Like the noble Baroness, Lady Turner, I put my name to the Motion as an indication of my concern that, in contrast to the position in relation to Sunday trading where a specific right is granted to employees who refuse to work on Sunday, under this Bill, no such protection is provided in the case of weekday workers. In other words, although an employer cannot oblige an employee to work on Sunday, there appears to be nothing to stop an employer requiring an employee to work any number of hours on weekdays.

When the Minister replies I shall be grateful if he can tell me why it is that, in the Bill dealing with Sunday trading, the Government were willing to provide for employment protection in various ways but, in drafting Clause 19, without any qualification, they were not prepared even to consult with the representatives of employees who will be affected by the measure. Having made that point, and in the light of discussions on earlier amendments, like the noble Baroness, Lady Turner, I do not think that it would be right for the Motion that Clause 19 should stand part of the Bill to be opposed.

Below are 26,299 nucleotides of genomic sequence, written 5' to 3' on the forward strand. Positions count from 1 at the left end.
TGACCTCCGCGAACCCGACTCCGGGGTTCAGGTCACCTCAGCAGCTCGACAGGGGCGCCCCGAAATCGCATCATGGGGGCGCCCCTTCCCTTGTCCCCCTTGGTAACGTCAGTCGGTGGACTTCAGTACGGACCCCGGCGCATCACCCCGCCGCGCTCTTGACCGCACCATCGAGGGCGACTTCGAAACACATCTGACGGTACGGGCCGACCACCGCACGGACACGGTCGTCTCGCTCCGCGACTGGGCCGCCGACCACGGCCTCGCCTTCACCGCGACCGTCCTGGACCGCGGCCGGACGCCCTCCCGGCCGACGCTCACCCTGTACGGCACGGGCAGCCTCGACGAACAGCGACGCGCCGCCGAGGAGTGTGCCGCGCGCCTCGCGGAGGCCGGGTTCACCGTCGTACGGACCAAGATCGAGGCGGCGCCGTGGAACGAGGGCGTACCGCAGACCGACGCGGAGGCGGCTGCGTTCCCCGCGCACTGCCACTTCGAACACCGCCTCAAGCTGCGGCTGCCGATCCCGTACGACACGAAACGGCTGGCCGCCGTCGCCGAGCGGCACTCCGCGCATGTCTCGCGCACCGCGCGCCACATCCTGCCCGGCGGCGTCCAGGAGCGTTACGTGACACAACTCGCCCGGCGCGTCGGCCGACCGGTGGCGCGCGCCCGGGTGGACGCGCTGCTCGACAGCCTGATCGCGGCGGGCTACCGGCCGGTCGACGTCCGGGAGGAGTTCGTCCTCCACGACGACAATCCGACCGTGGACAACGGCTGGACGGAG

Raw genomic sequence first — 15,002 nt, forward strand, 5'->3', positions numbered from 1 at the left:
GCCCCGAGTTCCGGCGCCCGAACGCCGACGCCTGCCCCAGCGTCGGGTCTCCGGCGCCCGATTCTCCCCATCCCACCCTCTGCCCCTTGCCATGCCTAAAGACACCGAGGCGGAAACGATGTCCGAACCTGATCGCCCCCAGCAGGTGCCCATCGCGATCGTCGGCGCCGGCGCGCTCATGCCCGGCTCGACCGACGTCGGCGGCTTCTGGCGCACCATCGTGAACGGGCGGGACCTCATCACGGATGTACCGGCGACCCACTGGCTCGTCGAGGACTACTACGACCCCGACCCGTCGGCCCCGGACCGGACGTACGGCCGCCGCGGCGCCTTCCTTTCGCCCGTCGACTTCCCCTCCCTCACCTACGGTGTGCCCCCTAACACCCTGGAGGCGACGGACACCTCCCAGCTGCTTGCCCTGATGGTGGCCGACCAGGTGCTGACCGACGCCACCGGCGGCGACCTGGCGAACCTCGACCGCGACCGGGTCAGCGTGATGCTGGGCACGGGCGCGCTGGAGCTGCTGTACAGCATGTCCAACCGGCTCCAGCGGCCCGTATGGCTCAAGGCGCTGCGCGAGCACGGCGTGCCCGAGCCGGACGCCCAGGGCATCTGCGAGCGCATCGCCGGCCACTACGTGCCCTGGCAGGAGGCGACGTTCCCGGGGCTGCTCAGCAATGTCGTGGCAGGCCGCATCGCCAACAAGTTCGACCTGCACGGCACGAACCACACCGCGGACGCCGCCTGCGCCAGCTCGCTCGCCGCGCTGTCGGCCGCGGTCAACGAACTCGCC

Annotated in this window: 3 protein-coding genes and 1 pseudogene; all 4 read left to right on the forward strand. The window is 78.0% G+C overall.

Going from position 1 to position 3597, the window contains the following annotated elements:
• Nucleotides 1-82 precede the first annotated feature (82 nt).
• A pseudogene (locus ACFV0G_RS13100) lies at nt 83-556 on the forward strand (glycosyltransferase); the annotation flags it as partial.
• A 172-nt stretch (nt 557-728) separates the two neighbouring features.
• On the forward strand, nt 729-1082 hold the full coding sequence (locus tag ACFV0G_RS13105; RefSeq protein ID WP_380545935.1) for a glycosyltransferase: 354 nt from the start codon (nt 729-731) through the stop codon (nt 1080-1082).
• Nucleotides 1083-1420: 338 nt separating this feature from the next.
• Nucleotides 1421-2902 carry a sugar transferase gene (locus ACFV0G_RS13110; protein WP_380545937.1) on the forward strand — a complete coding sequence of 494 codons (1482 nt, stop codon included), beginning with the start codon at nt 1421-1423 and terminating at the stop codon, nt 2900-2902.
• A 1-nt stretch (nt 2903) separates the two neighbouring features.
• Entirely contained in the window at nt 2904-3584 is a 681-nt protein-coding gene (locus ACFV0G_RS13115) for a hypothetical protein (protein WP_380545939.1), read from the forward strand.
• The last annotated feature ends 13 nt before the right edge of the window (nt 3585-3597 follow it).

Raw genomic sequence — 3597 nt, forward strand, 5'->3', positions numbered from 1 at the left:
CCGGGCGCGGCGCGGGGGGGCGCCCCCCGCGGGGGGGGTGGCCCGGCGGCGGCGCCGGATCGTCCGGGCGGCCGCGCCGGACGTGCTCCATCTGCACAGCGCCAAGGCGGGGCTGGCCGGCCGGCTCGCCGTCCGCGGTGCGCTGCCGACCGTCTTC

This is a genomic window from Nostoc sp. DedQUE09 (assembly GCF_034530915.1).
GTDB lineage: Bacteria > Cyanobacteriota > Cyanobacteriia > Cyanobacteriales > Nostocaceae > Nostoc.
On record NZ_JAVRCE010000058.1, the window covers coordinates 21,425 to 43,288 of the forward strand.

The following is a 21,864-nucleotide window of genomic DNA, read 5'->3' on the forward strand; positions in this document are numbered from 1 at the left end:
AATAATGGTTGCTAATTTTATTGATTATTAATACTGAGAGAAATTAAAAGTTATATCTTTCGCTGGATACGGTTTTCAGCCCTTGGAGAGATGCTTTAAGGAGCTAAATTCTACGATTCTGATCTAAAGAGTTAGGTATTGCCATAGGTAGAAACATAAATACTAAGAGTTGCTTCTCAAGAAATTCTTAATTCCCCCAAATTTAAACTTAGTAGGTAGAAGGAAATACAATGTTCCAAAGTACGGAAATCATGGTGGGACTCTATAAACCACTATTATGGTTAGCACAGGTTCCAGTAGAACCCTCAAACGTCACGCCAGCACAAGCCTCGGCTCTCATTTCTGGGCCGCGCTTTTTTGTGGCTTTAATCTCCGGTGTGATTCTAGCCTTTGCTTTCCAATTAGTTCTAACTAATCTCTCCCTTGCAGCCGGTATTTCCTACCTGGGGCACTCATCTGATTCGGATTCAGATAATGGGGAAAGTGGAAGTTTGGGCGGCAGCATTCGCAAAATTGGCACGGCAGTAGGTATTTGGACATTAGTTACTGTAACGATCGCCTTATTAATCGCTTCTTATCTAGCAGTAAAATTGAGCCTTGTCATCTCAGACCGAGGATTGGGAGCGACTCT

Lord Henley

The noble Lord is very generous to come to the defence of the noble Baroness, Lady Turner. I was not trying to make any hard criticism of the noble Baroness by suggesting that she was supporting one amendment and also seeking to have the whole clause, whether amended or not, struck out. My comments were more by way of a gentle tease.

Both the noble Baroness and the noble Lord will have to accept that we feel that the positions of Sunday shop workers is special and, similarly—that is why I moved a whole string of amendments earlier—those working in the betting industry. We do not see a case for extending those special rights. Those working in the evenings will benefit from all the ordinary protections from which staff working in the retail trade benefit. It is not likely that they will be forced to work overlong hours. Most stores will continue to operate a variety of shifts. It is a matter for the individual retailers. Many people who work in the evenings in the catering and transport sectors, for instance, work quite happily without the special protections which the noble Baroness is seeking to extend to those working in the retail sector in the evenings.

My philosophy and that of the noble Baroness are completely different on these matters. My feeling is, as far as possible, to deregulate and that is certainly what we have been doing with regard to the labour market. The deregulation and liberalisation of the labour market has led to major changes since those of the 1980s.